The application process is fresh in my memory like Christmas Eve. Which was yesterday.
I was fortunate enough to have a dedicated college counselor willing to schedule meeting after meeting with me to better understand me and my goals. I hadn’t seriously considered colleges until the end of junior year summer, and I learned the college process through Google searches.
My advice/ things to consider:
Try on the PSAT, it could get you scholarship money, and will help for the SAT.
*Finish SAT and/or ACT and SAT subject tests by the end of junior year when the material is fresh. I WAS SO GRATEFUL SENIOR YEAR, when I didn’t have to worry about testing while applying for colleges.
Choose activities that interest you. It makes long school days much more bearable, and it will show in interviews what clubs you’re passionate about.
Have a stress reliever hobby. Mine were music (piano, guitar, drums) and art. Double the points for skills acknowledged by others you can brag about in applications.
Show leadership, but more importantly, show initiative. As in Sheryl Sandberg’s Lean In, there’s usually not enough time to consider every qualified applicant, and the one to ask for the job will become qualified. Also, there’s no way to be fully qualified to do every job, just learn as you go. That being said, high school club politics are easy- who’s interested, approachable, and dedicated to the club? I ended up the leader of 4 clubs (Robotics, Art, French, Model UN) by negotiating co-president agreements with both the teacher and the other club leaders.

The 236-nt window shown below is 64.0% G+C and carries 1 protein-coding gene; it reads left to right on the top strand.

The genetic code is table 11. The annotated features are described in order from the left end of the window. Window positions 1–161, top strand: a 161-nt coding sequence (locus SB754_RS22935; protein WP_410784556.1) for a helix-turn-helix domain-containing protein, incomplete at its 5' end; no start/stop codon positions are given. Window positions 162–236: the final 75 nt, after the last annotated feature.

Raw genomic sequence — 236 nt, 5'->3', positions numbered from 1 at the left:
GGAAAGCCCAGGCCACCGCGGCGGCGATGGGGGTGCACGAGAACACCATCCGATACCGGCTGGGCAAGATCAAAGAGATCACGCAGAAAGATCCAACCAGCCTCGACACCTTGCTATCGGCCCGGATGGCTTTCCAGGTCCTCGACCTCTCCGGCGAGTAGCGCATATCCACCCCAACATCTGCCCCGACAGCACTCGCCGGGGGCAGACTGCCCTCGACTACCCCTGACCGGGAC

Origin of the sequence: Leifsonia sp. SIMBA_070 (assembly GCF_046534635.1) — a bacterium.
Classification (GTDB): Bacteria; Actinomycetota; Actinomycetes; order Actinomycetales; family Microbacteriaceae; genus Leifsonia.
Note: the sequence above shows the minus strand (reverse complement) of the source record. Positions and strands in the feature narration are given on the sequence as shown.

Target teachers for recommendations based on their knowledge of you and your personality, not on the subject they teach. Grades told colleges I could study, but my recommendations told them about me as a person. I had a biology teacher and a French teacher write all of my recommendations for mechanical engineering.
Find ONE person, confidant with writing, to edit essays. Too many edits dilutes the voice and opinions could conflict.
Have some fun. I targeted interpersonal skills as something to work on personally, and the only way to learn them is to have some semblance of a social life. Being personable will get you everywhere in life. For me, I will choose to go see a movie 9 out of 10 times, regardless if my science fair presentation is the day after, because I will remember the day I went to see the movies the night before science fair, and not the science fair presentation. On the other hand, I had 90% of the project done, and I was confident in my ability to throw together a poster last minute and wing the presentation, so it wasn’t complete neglect.
There are no guarantees when applying to the most selective schools. The reject and the admit pile share the same stats. I might not have the right to say this because of my success, but I feel that if I wasn’t accepted and had to go to my state school for financial reasons, I would still be okay with my decisions in high school, because I balanced studying hard with playing hard.